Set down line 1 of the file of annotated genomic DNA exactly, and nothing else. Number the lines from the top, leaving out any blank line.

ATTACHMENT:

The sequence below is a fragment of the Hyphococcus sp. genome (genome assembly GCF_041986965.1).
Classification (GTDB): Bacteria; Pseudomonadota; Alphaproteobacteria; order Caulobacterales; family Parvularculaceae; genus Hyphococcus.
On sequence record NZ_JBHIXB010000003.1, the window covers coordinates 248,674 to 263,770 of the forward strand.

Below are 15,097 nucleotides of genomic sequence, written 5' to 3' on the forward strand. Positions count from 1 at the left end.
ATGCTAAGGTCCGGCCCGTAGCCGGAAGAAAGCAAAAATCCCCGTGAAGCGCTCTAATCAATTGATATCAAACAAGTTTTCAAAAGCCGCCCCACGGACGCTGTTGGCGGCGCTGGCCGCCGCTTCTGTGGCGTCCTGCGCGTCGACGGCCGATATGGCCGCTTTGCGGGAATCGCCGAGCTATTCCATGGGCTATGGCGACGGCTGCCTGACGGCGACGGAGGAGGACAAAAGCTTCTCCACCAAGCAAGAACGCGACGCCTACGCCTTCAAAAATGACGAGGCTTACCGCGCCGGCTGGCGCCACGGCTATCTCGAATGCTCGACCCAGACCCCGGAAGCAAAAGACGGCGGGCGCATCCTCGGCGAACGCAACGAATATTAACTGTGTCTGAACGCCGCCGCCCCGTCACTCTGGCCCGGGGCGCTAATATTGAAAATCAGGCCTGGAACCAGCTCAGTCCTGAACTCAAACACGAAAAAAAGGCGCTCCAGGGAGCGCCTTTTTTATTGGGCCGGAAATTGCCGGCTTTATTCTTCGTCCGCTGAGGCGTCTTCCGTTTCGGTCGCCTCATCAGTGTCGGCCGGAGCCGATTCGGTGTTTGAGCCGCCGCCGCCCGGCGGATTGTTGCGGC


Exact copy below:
The sequence below is a fragment of the Hyphococcus sp. genome (genome assembly GCF_041986965.1).